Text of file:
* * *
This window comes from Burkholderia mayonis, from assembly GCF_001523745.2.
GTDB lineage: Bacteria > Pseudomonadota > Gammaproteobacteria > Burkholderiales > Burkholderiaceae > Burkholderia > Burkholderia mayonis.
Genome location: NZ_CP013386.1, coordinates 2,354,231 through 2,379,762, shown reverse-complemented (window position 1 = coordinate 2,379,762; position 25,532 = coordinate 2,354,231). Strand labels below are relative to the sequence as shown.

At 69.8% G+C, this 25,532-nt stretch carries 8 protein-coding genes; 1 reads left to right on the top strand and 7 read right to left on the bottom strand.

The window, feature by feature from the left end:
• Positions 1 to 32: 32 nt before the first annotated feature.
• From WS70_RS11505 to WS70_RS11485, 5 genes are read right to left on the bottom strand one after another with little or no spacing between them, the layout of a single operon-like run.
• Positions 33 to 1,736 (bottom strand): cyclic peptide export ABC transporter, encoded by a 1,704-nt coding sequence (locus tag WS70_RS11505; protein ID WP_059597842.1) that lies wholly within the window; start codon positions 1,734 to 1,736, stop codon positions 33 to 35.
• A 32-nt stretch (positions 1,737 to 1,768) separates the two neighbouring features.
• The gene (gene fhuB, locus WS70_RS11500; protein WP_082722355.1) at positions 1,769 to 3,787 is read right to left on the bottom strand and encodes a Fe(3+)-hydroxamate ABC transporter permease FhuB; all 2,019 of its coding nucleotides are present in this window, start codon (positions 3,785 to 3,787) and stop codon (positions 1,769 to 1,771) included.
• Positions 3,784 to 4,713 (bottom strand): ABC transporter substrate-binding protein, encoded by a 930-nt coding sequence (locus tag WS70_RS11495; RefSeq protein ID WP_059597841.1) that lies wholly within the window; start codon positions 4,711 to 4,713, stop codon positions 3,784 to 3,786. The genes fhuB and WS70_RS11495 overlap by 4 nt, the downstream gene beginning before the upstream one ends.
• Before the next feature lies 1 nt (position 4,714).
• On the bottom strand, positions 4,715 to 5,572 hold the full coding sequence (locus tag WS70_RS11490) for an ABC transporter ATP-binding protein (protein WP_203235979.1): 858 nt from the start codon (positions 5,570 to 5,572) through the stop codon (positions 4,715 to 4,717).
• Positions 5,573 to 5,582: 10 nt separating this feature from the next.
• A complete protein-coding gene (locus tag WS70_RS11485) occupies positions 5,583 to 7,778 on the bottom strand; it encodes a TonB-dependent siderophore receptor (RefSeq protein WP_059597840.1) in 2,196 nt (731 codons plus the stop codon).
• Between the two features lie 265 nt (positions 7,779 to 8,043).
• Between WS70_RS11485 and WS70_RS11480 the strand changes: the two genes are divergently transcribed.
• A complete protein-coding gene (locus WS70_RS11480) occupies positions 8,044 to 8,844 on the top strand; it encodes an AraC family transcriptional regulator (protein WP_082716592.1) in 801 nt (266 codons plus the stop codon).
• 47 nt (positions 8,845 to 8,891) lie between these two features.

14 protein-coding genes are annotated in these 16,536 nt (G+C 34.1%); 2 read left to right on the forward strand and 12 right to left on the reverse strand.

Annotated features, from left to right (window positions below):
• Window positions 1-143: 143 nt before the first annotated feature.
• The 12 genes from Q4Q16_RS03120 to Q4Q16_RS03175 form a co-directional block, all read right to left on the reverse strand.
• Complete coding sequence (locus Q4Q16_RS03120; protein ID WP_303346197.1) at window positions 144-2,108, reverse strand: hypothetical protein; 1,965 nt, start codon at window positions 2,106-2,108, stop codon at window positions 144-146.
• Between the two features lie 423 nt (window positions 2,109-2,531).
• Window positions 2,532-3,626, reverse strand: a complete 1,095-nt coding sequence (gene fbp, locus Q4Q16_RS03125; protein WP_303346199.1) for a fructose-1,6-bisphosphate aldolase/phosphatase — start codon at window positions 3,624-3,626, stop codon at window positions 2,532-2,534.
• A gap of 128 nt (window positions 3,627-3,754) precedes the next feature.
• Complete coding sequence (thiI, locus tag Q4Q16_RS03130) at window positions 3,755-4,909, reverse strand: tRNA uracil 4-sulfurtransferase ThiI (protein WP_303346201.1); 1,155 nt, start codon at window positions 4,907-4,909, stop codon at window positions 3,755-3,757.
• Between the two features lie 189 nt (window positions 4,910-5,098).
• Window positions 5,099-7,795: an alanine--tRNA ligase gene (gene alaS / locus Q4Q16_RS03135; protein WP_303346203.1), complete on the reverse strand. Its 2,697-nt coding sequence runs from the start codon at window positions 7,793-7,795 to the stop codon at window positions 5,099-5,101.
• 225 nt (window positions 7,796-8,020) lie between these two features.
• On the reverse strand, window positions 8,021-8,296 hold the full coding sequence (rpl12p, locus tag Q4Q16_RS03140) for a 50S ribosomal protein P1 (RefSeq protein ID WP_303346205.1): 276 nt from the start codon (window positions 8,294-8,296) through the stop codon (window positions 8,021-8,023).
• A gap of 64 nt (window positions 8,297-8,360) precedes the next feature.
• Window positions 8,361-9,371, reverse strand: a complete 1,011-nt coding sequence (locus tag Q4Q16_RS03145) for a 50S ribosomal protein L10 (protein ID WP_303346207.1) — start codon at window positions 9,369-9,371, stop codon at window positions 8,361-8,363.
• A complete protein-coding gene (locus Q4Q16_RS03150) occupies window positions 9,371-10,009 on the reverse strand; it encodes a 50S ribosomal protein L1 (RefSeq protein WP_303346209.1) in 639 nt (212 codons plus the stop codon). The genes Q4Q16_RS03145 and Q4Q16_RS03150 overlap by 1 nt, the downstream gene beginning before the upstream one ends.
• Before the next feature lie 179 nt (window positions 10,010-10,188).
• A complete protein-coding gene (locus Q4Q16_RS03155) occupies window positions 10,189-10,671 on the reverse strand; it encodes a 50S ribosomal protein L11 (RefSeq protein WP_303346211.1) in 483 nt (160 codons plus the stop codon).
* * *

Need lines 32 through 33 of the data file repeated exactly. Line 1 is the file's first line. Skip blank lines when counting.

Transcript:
• On the reverse strand, window positions 8,021-8,296 hold the full coding sequence (rpl12p, locus tag Q4Q16_RS03140) for a 50S ribosomal protein P1 (RefSeq protein ID WP_303346205.1): 276 nt from the start codon (window positions 8,294-8,296) through the stop codon (window positions 8,021-8,023).
• A gap of 64 nt (window positions 8,297-8,360) precedes the next feature.